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'A Raisin in the Sun' at the Playhouse is new challenge for Omahan Tyrone Beasley

'A Raisin in the Sun' at the Playhouse is new challenge for Omahan Tyrone Beasley

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'A Raisin in the Sun' at the Playhouse is new challenge for Omahan Tyrone Beasley

For "A Raisin in the Sun," Omahan Tyrone Beasley has shared research about civil rights and racism with his Playhouse cast.

Omahan Tyrone Beasley is happy and thriving in the career he never thought he wanted.

His dad, John Beasley, a nationally known actor, tried to persuade his son to consider the theater life, but Tyrone resisted, thinking he was too shy. He went his own way and pursued a degree in visual arts from the University of Nebraska at Omaha.

Then Tyrone saw “Rain Man,” and everything changed.

He’d seen plenty of plays in his 20-some years, but nothing in them affected him like the performances in the 1988 film.

“The thing that really grabbed me was the talking — they (an autistic character and his brother) were talking over each other. That seemed natural,” Tyrone said. “I said, ‘That’s what I want to do.’ ”

So he can now thank superstars Dustin Hoffman and Tom Cruise for a rich and diverse life: He’s been an actor in Chicago, Atlanta and elsewhere; earned a graduate degree in theater from California State University, Long Beach; ran his father’s John Beasley Theater in Omaha, where he honed his directing skills; and now is the artistic associate director of outbound programming at the Rose Theater, working with underserved youths throughout the community.

The last few months, Beasley also has found the time to direct “A Raisin in the Sun,” opening Thursday at the Omaha Community Playhouse. Though he’s become a fixture in the Omaha theater landscape, it’s his first production at the Playhouse, either as an actor or director.

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He hardly had to think about accepting the job. He’s thrilled that his Playhouse debut is Lorraine Hansberry’s groundbreaking 1959 play about a tight-knit black family that faces housing discrimination and other issues in Chicago.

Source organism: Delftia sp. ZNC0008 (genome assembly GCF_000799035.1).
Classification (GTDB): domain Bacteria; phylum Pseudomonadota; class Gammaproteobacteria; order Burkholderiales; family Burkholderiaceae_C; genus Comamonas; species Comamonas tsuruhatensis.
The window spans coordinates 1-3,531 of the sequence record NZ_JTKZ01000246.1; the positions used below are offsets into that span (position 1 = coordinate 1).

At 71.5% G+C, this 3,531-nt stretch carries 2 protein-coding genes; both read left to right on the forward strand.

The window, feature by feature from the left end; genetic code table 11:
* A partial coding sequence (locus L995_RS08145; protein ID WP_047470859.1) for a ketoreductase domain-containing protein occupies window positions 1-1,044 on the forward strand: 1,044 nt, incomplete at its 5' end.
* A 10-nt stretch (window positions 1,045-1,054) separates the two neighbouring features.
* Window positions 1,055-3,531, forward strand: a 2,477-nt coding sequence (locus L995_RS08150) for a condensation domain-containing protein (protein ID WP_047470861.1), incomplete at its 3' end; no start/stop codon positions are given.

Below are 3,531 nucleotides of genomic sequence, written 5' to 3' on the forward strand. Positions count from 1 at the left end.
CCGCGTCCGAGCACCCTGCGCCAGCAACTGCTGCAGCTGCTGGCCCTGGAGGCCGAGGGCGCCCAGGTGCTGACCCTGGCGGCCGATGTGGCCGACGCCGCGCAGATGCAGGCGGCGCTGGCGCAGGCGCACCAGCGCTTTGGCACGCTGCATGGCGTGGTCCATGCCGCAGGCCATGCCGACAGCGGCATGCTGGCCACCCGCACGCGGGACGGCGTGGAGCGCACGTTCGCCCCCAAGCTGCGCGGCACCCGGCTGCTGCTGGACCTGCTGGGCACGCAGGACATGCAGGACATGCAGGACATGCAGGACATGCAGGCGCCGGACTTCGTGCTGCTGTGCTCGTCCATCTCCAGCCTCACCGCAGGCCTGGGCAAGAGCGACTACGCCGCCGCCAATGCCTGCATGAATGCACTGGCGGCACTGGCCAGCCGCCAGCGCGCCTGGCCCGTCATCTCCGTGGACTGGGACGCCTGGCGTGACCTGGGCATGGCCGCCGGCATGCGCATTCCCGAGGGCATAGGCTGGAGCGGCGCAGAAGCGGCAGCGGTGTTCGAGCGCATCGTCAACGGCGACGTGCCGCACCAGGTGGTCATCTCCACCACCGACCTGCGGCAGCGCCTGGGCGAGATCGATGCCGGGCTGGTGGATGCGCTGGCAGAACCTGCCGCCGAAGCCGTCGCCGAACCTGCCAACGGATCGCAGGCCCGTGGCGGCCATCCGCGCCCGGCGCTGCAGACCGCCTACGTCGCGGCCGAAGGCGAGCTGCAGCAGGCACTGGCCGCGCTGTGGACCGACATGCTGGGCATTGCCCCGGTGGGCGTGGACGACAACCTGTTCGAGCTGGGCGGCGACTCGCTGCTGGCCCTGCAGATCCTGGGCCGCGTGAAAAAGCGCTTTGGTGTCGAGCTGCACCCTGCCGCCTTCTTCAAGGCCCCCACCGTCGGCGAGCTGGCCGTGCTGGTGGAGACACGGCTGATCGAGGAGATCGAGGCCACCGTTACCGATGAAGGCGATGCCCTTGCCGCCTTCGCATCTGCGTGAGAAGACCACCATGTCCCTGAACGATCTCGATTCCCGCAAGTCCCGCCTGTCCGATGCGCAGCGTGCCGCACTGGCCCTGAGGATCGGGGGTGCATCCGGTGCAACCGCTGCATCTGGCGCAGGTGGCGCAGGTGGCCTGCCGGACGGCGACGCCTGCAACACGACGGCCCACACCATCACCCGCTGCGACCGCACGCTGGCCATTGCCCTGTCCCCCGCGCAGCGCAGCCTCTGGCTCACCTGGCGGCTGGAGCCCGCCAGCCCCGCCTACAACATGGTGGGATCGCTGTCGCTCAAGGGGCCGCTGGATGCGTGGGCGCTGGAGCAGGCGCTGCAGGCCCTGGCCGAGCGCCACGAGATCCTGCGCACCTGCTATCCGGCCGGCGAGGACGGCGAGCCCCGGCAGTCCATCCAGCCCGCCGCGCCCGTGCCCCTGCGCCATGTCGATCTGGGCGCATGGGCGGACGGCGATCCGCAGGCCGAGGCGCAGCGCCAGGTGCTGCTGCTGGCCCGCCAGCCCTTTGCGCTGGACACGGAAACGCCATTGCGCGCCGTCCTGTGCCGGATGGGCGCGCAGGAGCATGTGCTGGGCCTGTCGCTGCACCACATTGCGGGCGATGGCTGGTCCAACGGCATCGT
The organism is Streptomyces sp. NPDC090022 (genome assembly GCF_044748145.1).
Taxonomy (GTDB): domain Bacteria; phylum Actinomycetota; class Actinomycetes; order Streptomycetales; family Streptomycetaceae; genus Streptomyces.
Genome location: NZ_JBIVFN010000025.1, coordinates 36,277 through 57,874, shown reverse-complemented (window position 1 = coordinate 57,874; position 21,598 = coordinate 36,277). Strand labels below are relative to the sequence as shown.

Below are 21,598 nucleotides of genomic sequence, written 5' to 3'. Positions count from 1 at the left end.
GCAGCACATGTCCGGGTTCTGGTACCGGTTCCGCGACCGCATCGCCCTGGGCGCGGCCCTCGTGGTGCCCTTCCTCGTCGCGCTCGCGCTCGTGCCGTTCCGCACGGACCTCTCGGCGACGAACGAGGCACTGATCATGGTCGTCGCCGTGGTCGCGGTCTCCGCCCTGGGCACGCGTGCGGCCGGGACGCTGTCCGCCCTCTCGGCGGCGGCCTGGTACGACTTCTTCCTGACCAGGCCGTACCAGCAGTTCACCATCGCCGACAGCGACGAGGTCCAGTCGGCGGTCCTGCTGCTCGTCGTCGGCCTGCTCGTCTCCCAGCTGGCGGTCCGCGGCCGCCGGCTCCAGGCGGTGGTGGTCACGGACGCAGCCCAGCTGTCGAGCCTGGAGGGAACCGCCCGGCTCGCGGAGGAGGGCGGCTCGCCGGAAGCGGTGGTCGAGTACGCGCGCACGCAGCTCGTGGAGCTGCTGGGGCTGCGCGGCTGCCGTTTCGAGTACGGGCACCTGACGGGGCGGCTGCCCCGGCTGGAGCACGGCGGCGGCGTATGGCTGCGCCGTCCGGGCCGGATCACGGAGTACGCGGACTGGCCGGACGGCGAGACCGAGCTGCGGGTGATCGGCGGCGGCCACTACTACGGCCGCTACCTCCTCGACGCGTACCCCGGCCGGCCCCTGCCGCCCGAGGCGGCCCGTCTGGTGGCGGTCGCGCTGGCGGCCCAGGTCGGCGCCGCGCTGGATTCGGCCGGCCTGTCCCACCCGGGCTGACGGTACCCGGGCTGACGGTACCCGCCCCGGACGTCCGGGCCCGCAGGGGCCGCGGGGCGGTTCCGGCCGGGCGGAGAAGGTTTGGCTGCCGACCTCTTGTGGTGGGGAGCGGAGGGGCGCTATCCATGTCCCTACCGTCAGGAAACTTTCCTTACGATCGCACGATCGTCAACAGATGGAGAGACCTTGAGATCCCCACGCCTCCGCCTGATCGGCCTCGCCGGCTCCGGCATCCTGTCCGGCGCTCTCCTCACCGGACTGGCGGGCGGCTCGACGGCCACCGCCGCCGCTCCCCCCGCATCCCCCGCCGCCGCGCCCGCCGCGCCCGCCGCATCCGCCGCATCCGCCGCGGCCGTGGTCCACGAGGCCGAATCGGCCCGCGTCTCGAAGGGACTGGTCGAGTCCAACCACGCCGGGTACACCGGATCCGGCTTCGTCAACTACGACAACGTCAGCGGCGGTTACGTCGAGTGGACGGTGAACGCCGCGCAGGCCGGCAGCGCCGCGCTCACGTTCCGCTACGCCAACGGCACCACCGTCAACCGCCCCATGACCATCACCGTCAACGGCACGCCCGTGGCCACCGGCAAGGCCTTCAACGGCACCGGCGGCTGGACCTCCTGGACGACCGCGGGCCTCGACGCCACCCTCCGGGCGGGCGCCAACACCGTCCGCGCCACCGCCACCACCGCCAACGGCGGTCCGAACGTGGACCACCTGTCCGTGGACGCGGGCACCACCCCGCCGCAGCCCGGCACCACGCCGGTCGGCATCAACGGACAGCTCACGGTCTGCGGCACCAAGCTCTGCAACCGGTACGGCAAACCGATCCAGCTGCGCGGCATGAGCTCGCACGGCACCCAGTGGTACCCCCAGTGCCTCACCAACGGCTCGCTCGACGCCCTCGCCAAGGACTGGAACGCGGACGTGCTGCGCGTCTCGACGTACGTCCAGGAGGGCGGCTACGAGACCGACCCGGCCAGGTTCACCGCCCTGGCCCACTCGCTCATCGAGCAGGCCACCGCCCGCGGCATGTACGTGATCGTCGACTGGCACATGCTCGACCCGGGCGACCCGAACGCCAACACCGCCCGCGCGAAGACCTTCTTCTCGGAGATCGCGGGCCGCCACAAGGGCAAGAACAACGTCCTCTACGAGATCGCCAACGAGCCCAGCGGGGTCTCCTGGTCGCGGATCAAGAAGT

“It’s a play that resonates as strongly today as it did when it was first produced,” Beasley said.

The play, based on real-life events, lends itself well to Beasley’s directing style, a system he has refined over the years after working with noted directors.

Among his early jobs was playing the Prince of Morocco in “The Merchant of Venice” at the famed Goodman Theater in Chicago. That play’s director was Harvard graduate Peter Sellars, who is known for his innovative leadership not only over plays, but opera and symphony performances as well. (He’s not, of course, the late actor from the “Pink Panther” movies.)

Beasley said he learned things from Sellars as a grateful, wide-eyed newbie that he morphed into his own process.

Back then in Chicago, the young actor was the first to audition one Saturday for a part in “The Merchant of Venice.” Beasley read a monologue from “Much Ado About Nothing,” a different William Shakespeare play, then Sellars asked him to do it another way, with more anger. Beasley complied, Sellars said thank you and it was over.

Beasley left, disheartened.

“Why am I banging my head against the wall?” he asked himself. “I need a real job.”

When he got home, he had a message on his answering machine from Sellars, who said he realized they hadn’t taken the time to talk at his audition. Blame it on being the first that day, the director said. Sellars told Beasley he was impressed that he didn’t go too far to comply with his suggestions, but stayed true to his convictions about the character of the prince.

“He said he hadn’t met an actor like me,” Beasley said. “I said, ‘I’ve never met a director like you, who’s willing to talk.’ It was enough to keep me going, even if I didn’t get the part.”

Beasley got the part, then learned that it entailed not only a run in Chicago, but a European tour that would include a stop at Britain’s The Royal Shakespeare Theatre.